‘The Album’ is atypically intimate from the start. On ‘Intro’, Shumpert is heard delivering their first child, Junie — the pair were out of time to get to the hospital. “I have my daughter in my hands,” he whimpers. This call is true-to-form and reminds audiences of Teyana Taylor’s prioritisation of family life. From her reality TV beginnings on Sweet 16 and recent VH1 show Teyana and Iman – which documents her career and duties as a daughter, mother, wife and entertainer –  it’s clear that Taylor will always strive to address all areas of her life equally.

This ideal is further explored when Shumpert and Junie feature, respectively, on ‘Come Back to Me’ and ‘Wake Up Love’. The former sees Taylor’s first-born directing her mother at the beginning (“turn it up!“) and end of the song (“be quiet!“). When their voices meet elsewhere in the track, the harmonies feel sweet and innocent; the signature husk of Taylor’s vocals pacifies Junie’s lighter, airy notes. Overall, the singer’s experience of motherhood comes across as humorous and joyous; in this avenue of life, Taylor is tranquil.

With Shumpert, however, the artist demands more. “I need you to hear me baby,” she asserts on the lovers’ duet ‘Wake Up Love’. Across the thumping soundscape created by producer Mike Snell (who’s worked with the likes of Kanye West, Dave East and Rick Ross), Taylor divulges her vulnerabilities — she needs reassurances in her relationship and to be caught when she falls. Across ‘The Album,’ it’s established that for Taylor marriage is partly about being able to express herself comfortably; she invites both herself and her husband to exercise commitment and accountability here. On the Quavo-assisted ‘Let’s Build’ she affirms that her relationship is “forever” to her.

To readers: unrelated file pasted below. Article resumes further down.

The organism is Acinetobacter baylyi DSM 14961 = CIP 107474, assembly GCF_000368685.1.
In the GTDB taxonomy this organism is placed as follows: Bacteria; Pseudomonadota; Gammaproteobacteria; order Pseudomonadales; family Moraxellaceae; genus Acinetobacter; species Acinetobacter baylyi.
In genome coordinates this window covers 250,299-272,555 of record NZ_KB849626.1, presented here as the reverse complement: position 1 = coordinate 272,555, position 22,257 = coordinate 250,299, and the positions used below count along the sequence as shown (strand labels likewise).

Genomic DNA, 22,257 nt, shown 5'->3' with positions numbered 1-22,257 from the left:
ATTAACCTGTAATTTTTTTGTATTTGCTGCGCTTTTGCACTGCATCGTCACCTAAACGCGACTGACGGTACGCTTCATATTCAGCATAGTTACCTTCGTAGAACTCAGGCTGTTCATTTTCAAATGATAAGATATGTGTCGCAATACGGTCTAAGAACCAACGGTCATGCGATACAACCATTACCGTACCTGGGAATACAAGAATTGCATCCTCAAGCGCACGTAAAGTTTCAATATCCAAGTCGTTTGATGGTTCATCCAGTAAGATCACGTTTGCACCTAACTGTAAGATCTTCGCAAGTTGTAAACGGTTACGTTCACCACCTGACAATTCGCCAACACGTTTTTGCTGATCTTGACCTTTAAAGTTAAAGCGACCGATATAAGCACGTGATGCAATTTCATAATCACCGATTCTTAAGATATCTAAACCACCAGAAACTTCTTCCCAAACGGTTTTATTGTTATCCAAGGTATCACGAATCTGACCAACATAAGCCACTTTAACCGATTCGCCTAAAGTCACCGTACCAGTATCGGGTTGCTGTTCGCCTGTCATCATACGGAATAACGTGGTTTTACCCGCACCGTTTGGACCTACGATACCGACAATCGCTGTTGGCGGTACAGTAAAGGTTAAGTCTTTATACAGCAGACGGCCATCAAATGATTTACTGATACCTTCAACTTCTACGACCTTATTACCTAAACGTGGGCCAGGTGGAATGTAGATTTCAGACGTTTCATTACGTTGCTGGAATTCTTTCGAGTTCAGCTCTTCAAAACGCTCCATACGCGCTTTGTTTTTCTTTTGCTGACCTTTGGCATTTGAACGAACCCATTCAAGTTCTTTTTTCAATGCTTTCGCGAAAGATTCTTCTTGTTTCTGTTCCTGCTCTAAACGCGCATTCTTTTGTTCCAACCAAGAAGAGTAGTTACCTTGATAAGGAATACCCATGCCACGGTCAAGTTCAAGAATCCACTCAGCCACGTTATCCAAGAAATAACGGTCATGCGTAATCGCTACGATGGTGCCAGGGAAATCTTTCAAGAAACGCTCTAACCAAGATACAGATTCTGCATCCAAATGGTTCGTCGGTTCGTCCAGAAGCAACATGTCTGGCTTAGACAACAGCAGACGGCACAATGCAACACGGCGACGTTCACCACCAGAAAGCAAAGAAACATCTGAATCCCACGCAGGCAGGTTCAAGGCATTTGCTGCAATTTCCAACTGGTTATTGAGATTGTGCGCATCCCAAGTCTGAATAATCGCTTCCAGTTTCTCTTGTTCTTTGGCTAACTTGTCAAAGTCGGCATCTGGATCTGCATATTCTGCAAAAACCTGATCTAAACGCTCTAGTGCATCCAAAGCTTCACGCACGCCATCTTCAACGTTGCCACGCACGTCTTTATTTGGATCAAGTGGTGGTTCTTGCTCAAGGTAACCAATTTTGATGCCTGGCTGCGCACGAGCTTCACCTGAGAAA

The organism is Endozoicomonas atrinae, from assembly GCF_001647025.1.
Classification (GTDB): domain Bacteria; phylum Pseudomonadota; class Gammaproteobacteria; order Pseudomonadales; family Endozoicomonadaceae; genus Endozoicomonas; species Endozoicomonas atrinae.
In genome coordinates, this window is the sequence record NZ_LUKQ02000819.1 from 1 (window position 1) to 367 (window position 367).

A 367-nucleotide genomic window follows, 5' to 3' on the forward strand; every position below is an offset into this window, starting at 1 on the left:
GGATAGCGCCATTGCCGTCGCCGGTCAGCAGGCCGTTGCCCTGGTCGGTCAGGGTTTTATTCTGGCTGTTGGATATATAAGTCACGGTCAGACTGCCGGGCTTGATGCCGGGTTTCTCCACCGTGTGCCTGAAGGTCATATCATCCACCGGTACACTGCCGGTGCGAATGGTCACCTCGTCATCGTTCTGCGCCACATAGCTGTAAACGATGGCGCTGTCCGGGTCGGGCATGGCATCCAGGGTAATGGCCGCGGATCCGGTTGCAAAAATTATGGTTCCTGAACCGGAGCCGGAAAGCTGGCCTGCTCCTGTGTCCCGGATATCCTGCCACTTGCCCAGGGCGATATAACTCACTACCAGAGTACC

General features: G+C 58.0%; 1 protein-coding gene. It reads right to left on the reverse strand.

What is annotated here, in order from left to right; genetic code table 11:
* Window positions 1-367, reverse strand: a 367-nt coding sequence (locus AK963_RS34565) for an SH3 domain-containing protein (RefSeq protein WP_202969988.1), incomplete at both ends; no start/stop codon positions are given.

Teyana Taylor’s personal life has been dragged into the public arena countless times and on ‘Wrong Bitch’ she insists she won’t tolerate the infidelity she’s reportedly experienced in the past: “I ain’t sticking ’round for the runaround… What the hell?” Taylor is firm in her approach on the minimalist, bass- and harp-heavy cut. She’s cognizant of her self-worth and willing to walk away if she’s betrayed. Here she implores the listener to acknowledge and practise self-worth with no exceptions.

Teyana Taylor
Teyana Taylor (Picture: Getty)

‘The Album’ is also a love-letter to vintage rhythm and blues. From her backing vocals on ‘Bare Wit Me’ – which resemble that of Whitney Houston and Brandy – to her sampling of Erykah Badu (on ‘Lowkey’), Musiq Soulchild (‘Friends’) and more, she is not only immersed in the genre’s past, but embodies these sounds in a way that constantly draws respect from its veterans. How else could she have achieved of coup of featuring Missy Elliott and Timbaland on the stuttering, Future-assisted ‘Boomin’?

Teyana Taylor has finally delivered a record that scratches far beneath the surface of her persona as she triumphantly prioritises herself, from her sexuality to her vulnerabilities. In fact, it feels as though, on ‘The Album’, her vulnerabilities are her biggest source of strength and clarity.


Release date: June 19

Record label: GOOD Music